Our eyes and ears should be open and alert to the natural wonders that surround us every day. Take time to look out our windows to see the birds that visit us and open our windows to hear them. Walk around whatever space we have to enjoy the birds in nature. Every day, work on improving our powers of observation.
Nature happens. We cannot MAKE natural things happen (or NOT happen). We can create habitats to encourage natural things to happen around us, but there are no guarantees.
Birdfeeding comes with responsibilities to the birds and the environment we share with them. If you are unwilling to accept these responsibilities, you shouldn’t feed the birds. We also have a responsibility to share these natural wonders with the next generation.
Some of the birds on my "life list" are pretty great birds. Like a Kirtland's Warbler I saw in Ohio. Or the Olive Sparrow I saw in Texas. But I have to admit that if it hadn't been for the outstanding birders I happened to be with at the time, I probably would not have seen these birds, let alone identify them.
So it's always quite satisfying when you find and identify a new bird, an uncommon bird, or hard to find bird all on your own. We had this experience while vacationing in south Jersey this May.
Clapper Rail (phonescoped)
The first bird we sighted and identified was a Clapper Rail while on the wildlife drive at Forsythe National Wildlife Refuge. I always considered rails very hard to find and observe, being secretive and skulky, as well as very well camouflaged. Lucky for us, the Clapper Rail is relatively big (nearly 15" tall) and often emerges from the marsh at low tide to forage in the relative open along the edge of the marsh.
Rails can be very difficult to find when amongst the marsh grass. Do you see him?
When he was up in the grasses, he was very hard to see. But he also spent a lot of time in the mud flats, allowing us many good looks at this chicken-like bird. After finding the first one, we got better at looking for them in the marsh, and by the end of the 8-mile drive, we had observed three clapper rail individuals.
Clapper Rail (phonescoped)
The other great bird we found and identified was seen swimming on an impoundment at Matt's Landing in the Heislerville Wildlife Management Area. While using the spotting scope to check out the shorebirds, we noticed a different-looking medium-sized bird with a rufous neck, white chin, and dark back. It was quite a bit more active than the other birds, swimming around somewhat erratically while other shorebirds waded nearby. There was no mistaking it as a Red-necked Phalarope.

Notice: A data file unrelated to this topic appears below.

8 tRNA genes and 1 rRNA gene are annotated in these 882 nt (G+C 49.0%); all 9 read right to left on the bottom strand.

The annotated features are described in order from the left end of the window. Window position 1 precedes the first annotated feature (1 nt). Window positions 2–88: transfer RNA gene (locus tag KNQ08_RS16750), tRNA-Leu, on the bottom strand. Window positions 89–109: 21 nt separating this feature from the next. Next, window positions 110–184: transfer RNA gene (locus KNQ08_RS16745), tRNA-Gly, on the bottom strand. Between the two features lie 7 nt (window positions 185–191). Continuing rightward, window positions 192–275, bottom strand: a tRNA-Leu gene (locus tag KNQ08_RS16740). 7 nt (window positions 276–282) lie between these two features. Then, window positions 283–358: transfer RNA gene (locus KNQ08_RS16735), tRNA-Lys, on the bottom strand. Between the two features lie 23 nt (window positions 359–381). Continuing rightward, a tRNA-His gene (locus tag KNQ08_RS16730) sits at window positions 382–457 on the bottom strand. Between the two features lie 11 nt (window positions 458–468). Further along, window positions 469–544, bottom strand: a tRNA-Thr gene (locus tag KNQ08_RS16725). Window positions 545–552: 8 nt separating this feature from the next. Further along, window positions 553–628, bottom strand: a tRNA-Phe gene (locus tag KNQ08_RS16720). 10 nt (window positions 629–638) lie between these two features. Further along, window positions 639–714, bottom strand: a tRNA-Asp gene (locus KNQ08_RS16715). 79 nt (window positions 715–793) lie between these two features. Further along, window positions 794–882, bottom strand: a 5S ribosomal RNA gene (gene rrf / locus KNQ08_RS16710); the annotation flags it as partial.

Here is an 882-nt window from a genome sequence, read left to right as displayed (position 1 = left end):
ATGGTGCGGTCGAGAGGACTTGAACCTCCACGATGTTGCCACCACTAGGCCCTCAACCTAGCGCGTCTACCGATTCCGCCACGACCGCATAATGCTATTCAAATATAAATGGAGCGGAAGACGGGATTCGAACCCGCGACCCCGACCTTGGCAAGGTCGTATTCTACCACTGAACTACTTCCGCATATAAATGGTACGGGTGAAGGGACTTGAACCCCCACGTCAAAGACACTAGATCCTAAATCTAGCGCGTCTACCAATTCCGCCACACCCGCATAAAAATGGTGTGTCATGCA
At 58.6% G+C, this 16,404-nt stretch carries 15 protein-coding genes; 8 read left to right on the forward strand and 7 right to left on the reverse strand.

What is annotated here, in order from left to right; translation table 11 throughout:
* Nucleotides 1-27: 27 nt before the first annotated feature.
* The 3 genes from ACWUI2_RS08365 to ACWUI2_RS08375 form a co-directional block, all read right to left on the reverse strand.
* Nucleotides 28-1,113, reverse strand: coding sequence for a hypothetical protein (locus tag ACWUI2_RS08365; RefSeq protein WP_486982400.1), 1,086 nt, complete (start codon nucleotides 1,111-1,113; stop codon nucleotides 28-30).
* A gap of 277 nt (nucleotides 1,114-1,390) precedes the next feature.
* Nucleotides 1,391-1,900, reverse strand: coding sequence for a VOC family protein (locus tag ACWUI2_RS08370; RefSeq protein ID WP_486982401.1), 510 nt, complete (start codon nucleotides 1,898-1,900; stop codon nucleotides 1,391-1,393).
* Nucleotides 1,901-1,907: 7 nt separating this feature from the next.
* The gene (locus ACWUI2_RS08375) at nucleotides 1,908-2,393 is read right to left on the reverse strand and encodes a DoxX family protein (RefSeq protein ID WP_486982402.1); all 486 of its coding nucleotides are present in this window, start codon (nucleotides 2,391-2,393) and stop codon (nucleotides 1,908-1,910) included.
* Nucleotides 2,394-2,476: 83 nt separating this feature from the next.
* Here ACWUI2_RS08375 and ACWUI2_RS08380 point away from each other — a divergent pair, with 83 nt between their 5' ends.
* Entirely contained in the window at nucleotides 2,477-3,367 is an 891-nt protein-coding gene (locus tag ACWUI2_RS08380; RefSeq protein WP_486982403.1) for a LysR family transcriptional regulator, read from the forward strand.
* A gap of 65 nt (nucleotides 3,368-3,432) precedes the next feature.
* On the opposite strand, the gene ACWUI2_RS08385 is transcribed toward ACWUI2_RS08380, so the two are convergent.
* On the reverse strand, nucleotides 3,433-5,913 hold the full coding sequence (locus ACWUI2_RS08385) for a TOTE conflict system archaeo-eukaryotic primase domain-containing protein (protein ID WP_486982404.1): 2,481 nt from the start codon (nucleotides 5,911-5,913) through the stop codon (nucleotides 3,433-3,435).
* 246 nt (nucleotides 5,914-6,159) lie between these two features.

Red-necked Phalarope (top) (Phonescoped)
As I learned later, they forage by spinning in circles, creating water movement that circulates food up towards them. Once we became aware of the phalarope's rather bright markings (compared to other shorebirds) and their active habits, it became quite easy to find it repeatedly. We even got to point it out to a few of the more experienced birders who had heard that a phalarope was seen in the area.
We still needed someone else to point out a White-rumped Sandpiper to us, but we did leave New Jersey happy with the special finds we were able to locate and identify on our own. Shorebirds are tough, and we'll take our successes one or two at a time!
I don't live near the shore and only get there about once a year. And then when I get there, I have to admit that I'm not very good at identifying many of the birds I find there. So I really consider myself lucky to have twice sighted a flagged shorebird.
Flagged Red Knot, North Carolina May 2011
My first flagged bird was a Red Knot we saw in North Carolina in May 2011. I entered the resighting on bandedbirds.org and found out this knot had originally been flagged and banded in Brazil (date unknown). It was first resighted on Delaware Bay in May 2008 with additional resightings there in May 2009. My resighting 2 years later was the only sighting outside the Delaware Bay Area. Nine days after I saw it, it was resighted again in Mispillion Harbor, Delaware. Unfortunately, it has not been resighted again or since. Check out my post Red Knot: 65,000 Miles and Counting for more on my sighting.
Ruddy Turnstone 2KE (click on picture to enlarge for better view of flag) Phonescoped image
My most recent flagged bird was a Ruddy Turnstone we saw at East Point Lighthouse along the Jersey side of Delaware Bay. It was foraging near high tide with other turnstones, a few Red Knots, a few Short-billed Dowitchers, many Dunlin, as well as some other shorebirds I couldn't identify.
I didn't see the flag while observing the flock, but noticed it as I went through photographs later. The turnstone had a lime green flag meaning it was banded in the U.S. The letters 2KE were clearly readable. He also had a metal band on his lower right leg.
With that information entered into the Banded Birds site, I found out that this turnstone was originally banded on May 17, 2012 in New Jersey and was resighted 3 more times that May on the Jersey side of the bay. He returned and was resighted 5 times in 2013. My resighting on May 19 was the first of this year.
It's really exciting to see a flagged bird but more importantly, I consider it an honor to contribute to the work that researchers are doing by reporting my resightings. It's so cool to think that I may help make a difference!
On New Year's Day 2009, the first-ever Red-bellied Woodpecker visited my yard in upstate New York. It was a female, who enjoyed a snack at my birdfeeders and was never seen again.
Fast forward eighteen months, June 24, 2010, another female checking out the feeders, then moving on. Then another nineteen months pass, one shows up on February 2, 2012, stays a few days, then gone!
The next red-bellied showed up September 30, 2013, seventeen months later. This individual didn't venture into the yard, and was seen only that day, high in a nearby tree.